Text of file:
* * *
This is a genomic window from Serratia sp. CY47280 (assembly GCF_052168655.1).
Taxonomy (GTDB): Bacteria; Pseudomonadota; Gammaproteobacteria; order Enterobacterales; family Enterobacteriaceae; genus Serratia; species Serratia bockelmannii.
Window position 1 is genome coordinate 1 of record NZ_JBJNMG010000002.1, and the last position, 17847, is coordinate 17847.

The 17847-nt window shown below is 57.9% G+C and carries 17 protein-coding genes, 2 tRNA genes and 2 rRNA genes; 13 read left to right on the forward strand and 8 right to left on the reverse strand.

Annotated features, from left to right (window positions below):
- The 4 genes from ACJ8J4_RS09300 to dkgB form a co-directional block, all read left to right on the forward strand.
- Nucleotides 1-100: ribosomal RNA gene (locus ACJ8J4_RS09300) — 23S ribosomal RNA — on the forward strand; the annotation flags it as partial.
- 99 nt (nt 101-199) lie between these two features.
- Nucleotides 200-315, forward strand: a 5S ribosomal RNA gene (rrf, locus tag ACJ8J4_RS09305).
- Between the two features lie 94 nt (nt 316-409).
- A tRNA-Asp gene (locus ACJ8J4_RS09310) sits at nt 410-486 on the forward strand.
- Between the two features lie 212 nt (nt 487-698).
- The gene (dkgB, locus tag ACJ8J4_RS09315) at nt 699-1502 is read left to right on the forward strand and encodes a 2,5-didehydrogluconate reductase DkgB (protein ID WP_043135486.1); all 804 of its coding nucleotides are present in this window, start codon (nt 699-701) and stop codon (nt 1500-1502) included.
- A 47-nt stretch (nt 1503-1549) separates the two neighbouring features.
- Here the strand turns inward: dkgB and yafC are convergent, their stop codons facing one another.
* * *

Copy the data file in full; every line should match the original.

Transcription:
This is a genomic window from Serratia sp. CY47280 (assembly GCF_052168655.1).
Taxonomy (GTDB): Bacteria; Pseudomonadota; Gammaproteobacteria; order Enterobacterales; family Enterobacteriaceae; genus Serratia; species Serratia bockelmannii.
Window position 1 is genome coordinate 1 of record NZ_JBJNMG010000002.1, and the last position, 17847, is coordinate 17847.

The 17847-nt window shown below is 57.9% G+C and carries 17 protein-coding genes, 2 tRNA genes and 2 rRNA genes; 13 read left to right on the forward strand and 8 right to left on the reverse strand.

Annotated features, from left to right (window positions below):
- The 4 genes from ACJ8J4_RS09300 to dkgB form a co-directional block, all read left to right on the forward strand.
- Nucleotides 1-100: ribosomal RNA gene (locus ACJ8J4_RS09300) — 23S ribosomal RNA — on the forward strand; the annotation flags it as partial.
- 99 nt (nt 101-199) lie between these two features.
- Nucleotides 200-315, forward strand: a 5S ribosomal RNA gene (rrf, locus tag ACJ8J4_RS09305).
- Between the two features lie 94 nt (nt 316-409).
- A tRNA-Asp gene (locus ACJ8J4_RS09310) sits at nt 410-486 on the forward strand.
- Between the two features lie 212 nt (nt 487-698).
- The gene (dkgB, locus tag ACJ8J4_RS09315) at nt 699-1502 is read left to right on the forward strand and encodes a 2,5-didehydrogluconate reductase DkgB (protein ID WP_043135486.1); all 804 of its coding nucleotides are present in this window, start codon (nt 699-701) and stop codon (nt 1500-1502) included.
- A 47-nt stretch (nt 1503-1549) separates the two neighbouring features.
- Here the strand turns inward: dkgB and yafC are convergent, their stop codons facing one another.